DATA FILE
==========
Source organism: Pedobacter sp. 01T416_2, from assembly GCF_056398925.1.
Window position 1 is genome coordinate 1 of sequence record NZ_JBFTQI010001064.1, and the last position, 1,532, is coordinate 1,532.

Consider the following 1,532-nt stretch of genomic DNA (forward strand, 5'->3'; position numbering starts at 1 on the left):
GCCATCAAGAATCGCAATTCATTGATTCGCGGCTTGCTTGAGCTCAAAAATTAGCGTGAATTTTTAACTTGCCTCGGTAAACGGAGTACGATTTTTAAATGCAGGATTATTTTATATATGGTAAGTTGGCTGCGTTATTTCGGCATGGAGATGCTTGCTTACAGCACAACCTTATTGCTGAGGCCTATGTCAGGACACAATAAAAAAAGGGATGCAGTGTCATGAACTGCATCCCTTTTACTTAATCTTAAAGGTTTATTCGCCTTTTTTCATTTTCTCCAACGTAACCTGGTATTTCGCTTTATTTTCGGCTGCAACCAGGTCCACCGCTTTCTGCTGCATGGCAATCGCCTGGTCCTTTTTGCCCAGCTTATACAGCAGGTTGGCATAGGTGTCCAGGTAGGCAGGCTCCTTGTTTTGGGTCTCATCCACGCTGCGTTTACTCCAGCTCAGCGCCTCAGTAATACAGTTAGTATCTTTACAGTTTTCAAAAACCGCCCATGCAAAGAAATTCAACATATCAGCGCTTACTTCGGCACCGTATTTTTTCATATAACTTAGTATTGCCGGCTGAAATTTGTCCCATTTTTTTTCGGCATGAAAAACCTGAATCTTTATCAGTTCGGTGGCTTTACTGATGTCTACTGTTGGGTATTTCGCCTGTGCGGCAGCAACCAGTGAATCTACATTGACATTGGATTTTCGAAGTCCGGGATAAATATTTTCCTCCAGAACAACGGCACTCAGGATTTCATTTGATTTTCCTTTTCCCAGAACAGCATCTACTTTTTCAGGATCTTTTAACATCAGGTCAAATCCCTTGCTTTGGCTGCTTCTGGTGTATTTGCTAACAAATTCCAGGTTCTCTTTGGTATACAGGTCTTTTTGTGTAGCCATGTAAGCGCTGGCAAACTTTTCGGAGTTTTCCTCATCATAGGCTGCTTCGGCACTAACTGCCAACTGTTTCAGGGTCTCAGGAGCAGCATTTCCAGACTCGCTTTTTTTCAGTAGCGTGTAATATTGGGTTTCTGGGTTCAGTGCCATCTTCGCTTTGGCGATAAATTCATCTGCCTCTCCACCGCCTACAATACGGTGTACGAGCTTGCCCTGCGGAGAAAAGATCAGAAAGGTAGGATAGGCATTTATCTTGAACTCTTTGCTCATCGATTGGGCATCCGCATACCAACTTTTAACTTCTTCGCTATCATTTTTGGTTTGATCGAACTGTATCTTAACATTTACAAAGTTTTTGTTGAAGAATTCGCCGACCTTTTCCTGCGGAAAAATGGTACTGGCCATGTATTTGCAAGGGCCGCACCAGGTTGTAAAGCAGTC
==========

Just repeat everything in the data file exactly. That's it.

Source organism: Pedobacter sp. 01T416_2, from assembly GCF_056398925.1.
Window position 1 is genome coordinate 1 of sequence record NZ_JBFTQI010001064.1, and the last position, 1,532, is coordinate 1,532.

Consider the following 1,532-nt stretch of genomic DNA (forward strand, 5'->3'; position numbering starts at 1 on the left):
GCCATCAAGAATCGCAATTCATTGATTCGCGGCTTGCTTGAGCTCAAAAATTAGCGTGAATTTTTAACTTGCCTCGGTAAACGGAGTACGATTTTTAAATGCAGGATTATTTTATATATGGTAAGTTGGCTGCGTTATTTCGGCATGGAGATGCTTGCTTACAGCACAACCTTATTGCTGAGGCCTATGTCAGGACACAATAAAAAAAGGGATGCAGTGTCATGAACTGCATCCCTTTTACTTAATCTTAAAGGTTTATTCGCCTTTTTTCATTTTCTCCAACGTAACCTGGTATTTCGCTTTATTTTCGGCTGCAACCAGGTCCACCGCTTTCTGCTGCATGGCAATCGCCTGGTCCTTTTTGCCCAGCTTATACAGCAGGTTGGCATAGGTGTCCAGGTAGGCAGGCTCCTTGTTTTGGGTCTCATCCACGCTGCGTTTACTCCAGCTCAGCGCCTCAGTAATACAGTTAGTATCTTTACAGTTTTCAAAAACCGCCCATGCAAAGAAATTCAACATATCAGCGCTTACTTCGGCACCGTATTTTTTCATATAACTTAGTATTGCCGGCTGAAATTTGTCCCATTTTTTTTCGGCATGAAAAACCTGAATCTTTATCAGTTCGGTGGCTTTACTGATGTCTACTGTTGGGTATTTCGCCTGTGCGGCAGCAACCAGTGAATCTACATTGACATTGGATTTTCGAAGTCCGGGATAAATATTTTCCTCCAGAACAACGGCACTCAGGATTTCATTTGATTTTCCTTTTCCCAGAACAGCATCTACTTTTTCAGGATCTTTTAACATCAGGTCAAATCCCTTGCTTTGGCTGCTTCTGGTGTATTTGCTAACAAATTCCAGGTTCTCTTTGGTATACAGGTCTTTTTGTGTAGCCATGTAAGCGCTGGCAAACTTTTCGGAGTTTTCCTCATCATAGGCTGCTTCGGCACTAACTGCCAACTGTTTCAGGGTCTCAGGAGCAGCATTTCCAGACTCGCTTTTTTTCAGTAGCGTGTAATATTGGGTTTCTGGGTTCAGTGCCATCTTCGCTTTGGCGATAAATTCATCTGCCTCTCCACCGCCTACAATACGGTGTACGAGCTTGCCCTGCGGAGAAAAGATCAGAAAGGTAGGATAGGCATTTATCTTGAACTCTTTGCTCATCGATTGGGCATCCGCATACCAACTTTTAACTTCTTCGCTATCATTTTTGGTTTGATCGAACTGTATCTTAACATTTACAAAGTTTTTGTTGAAGAATTCGCCGACCTTTTCCTGCGGAAAAATGGTACTGGCCATGTATTTGCAAGGGCCGCACCAGGTTGTAAAGCAGTC